featured gallery for March 2005

Unexpected Encounter

Landscape? Nature? Not exactly the type of imagery that comes to mind most readily when one thinks of the work contained in the Frank Moore Archive Project. Unexpected Encounter was conceived as an effort to alter that perspective by highlighting a genre rooted in centuries of art historical tradition that appears intermittently throughout the archive. Together the selected artworks elicit an exploration of and reconsideration of the varied possibilities that nature and landscape provide in contemporary artistic practice.

Beginning with its first significant apparition as a true genre in 17th century Dutch painting, the theme of landscape has provided a vastly malleable vehicle for both the interpretation of nature and pictorial study. Quite uniquely, it allows for the expression of artistically driven analyses, while likewise embodying greatly varied emotions.

A certain sense of serenity and quietness marks the mood of the pieces in this exhibition. From the soft, puffy cloud against a warm, blue sky in Nora Wallower's "Greenport #1" watercolor, to David Faulk's abstract sky and ground composition "Green Sky Landscape," a bountiful stillness prevails. Some record literal observations; others are perhaps imagined; and a few fall somewhere in between.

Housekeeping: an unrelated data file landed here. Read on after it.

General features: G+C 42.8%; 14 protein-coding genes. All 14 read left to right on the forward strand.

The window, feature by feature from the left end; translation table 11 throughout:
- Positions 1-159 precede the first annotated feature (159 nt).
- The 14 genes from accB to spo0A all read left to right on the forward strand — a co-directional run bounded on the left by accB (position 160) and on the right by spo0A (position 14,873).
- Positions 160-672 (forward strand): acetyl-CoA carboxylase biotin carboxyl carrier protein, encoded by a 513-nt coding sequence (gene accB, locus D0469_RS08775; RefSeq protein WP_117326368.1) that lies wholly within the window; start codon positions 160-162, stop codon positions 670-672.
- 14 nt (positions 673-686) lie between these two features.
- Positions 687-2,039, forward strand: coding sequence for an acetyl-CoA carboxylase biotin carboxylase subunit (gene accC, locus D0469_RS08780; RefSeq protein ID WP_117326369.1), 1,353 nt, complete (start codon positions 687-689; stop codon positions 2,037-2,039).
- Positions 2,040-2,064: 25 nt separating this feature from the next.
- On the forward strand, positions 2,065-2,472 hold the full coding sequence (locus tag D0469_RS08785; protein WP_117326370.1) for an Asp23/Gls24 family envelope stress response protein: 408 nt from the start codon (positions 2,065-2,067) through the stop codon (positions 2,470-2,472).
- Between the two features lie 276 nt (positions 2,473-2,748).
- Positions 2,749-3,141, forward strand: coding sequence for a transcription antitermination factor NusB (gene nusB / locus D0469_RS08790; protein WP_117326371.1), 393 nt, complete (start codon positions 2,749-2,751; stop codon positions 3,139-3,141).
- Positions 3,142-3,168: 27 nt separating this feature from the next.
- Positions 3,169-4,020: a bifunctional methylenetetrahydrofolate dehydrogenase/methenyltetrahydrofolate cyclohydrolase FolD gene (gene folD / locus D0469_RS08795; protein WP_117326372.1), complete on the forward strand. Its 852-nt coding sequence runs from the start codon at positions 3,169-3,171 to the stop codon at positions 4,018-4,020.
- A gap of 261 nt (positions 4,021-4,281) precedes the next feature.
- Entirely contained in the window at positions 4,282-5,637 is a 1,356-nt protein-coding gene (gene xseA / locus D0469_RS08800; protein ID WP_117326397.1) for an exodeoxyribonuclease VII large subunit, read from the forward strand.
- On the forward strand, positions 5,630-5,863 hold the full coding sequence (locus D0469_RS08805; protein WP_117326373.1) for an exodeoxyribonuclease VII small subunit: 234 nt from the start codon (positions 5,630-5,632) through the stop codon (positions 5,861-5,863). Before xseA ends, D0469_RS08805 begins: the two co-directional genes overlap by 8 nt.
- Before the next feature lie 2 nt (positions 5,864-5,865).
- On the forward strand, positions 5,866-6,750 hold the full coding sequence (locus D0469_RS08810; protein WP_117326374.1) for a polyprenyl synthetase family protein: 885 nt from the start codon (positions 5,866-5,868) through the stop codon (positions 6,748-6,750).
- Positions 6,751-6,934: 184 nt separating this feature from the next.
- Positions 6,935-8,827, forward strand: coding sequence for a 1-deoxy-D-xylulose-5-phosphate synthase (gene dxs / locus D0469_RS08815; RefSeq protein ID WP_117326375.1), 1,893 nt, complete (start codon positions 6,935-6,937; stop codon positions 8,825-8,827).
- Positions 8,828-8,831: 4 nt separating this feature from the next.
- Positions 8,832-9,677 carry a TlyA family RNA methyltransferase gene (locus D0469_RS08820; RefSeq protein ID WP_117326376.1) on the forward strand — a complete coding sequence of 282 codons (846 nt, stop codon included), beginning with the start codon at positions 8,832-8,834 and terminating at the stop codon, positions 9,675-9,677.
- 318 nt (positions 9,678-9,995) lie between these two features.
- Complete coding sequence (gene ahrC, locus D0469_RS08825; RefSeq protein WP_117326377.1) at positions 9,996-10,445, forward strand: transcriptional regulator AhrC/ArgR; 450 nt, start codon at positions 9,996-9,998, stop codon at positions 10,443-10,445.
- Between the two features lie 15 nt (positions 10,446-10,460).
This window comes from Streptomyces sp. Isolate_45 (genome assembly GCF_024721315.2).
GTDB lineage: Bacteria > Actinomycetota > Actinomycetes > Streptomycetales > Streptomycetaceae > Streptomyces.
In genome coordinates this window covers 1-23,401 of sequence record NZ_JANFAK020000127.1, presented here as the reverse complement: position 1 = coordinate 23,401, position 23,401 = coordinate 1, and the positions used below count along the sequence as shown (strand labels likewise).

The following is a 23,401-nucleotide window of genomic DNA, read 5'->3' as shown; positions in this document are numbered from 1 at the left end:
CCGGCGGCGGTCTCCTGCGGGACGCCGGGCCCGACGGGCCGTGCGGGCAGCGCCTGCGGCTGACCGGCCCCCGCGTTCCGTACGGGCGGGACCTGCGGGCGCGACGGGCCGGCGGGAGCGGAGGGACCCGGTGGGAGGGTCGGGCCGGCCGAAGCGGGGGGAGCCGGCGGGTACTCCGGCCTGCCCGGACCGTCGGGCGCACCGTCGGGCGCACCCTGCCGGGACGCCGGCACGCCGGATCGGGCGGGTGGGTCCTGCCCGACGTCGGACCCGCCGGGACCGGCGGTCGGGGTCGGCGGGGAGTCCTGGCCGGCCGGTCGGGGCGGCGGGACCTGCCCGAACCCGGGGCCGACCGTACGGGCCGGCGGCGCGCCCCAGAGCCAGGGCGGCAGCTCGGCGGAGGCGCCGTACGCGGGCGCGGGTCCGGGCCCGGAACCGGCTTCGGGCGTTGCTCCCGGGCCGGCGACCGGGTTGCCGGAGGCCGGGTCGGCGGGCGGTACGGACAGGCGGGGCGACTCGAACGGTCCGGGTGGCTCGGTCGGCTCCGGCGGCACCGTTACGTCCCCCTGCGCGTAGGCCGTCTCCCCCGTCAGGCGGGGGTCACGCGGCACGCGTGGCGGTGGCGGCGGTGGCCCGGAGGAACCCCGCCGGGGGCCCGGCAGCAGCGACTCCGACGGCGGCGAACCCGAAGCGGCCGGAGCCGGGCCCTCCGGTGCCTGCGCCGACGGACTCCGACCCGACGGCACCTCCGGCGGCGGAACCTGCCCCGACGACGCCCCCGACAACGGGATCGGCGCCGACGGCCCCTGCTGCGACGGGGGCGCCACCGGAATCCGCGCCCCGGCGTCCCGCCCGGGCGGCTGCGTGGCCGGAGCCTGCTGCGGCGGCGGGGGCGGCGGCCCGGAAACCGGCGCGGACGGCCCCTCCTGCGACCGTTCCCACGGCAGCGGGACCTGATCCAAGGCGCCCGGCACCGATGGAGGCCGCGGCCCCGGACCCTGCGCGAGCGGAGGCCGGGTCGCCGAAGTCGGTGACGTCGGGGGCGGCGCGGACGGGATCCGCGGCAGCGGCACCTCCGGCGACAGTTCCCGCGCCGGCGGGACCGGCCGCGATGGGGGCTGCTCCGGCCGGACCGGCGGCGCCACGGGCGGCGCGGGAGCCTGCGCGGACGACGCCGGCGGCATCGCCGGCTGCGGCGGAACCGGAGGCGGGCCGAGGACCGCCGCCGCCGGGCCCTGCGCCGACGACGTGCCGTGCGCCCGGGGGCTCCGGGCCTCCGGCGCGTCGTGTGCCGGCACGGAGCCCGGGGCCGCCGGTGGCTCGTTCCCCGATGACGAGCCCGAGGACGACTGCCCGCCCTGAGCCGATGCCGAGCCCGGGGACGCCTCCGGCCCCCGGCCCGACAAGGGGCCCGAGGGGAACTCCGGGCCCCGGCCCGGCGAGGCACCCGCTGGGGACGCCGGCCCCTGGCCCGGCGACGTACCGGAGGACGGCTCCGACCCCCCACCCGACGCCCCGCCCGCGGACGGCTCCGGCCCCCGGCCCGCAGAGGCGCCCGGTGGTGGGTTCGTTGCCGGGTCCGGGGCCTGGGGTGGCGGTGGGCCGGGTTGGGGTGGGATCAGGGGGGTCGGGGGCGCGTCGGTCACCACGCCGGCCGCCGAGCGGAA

The works speak subtly and poetically. Each makes one stop and reflect on the most basic of elements -- form, color, composition, ground, foreground, background, shadow, snow, water, sunlight. Devoid of human presence, varying degrees of solitude can be drawn in certain instances, as indicated in the title of A. Lineszy's oil on canvas "All Alone," while others are filled with a more transcendental, even spiritual belief that one is actually never alone, as Joel Wateres implies with his c-print entitled "God Smiles."

By selecting these "unexpected" works, it is my hope that this exhibition will further illustrate the true diversity of art in the Frank Moore Archive for curators, artists, and all others looking to discover new work and that it serve to educate those who mistakenly assume that the work of HIV-positive artists is only related to HIV/AIDS by underlining the sometimes overlooked truth that though the archive members may be HIV positive, they are still, first and foremost, artists.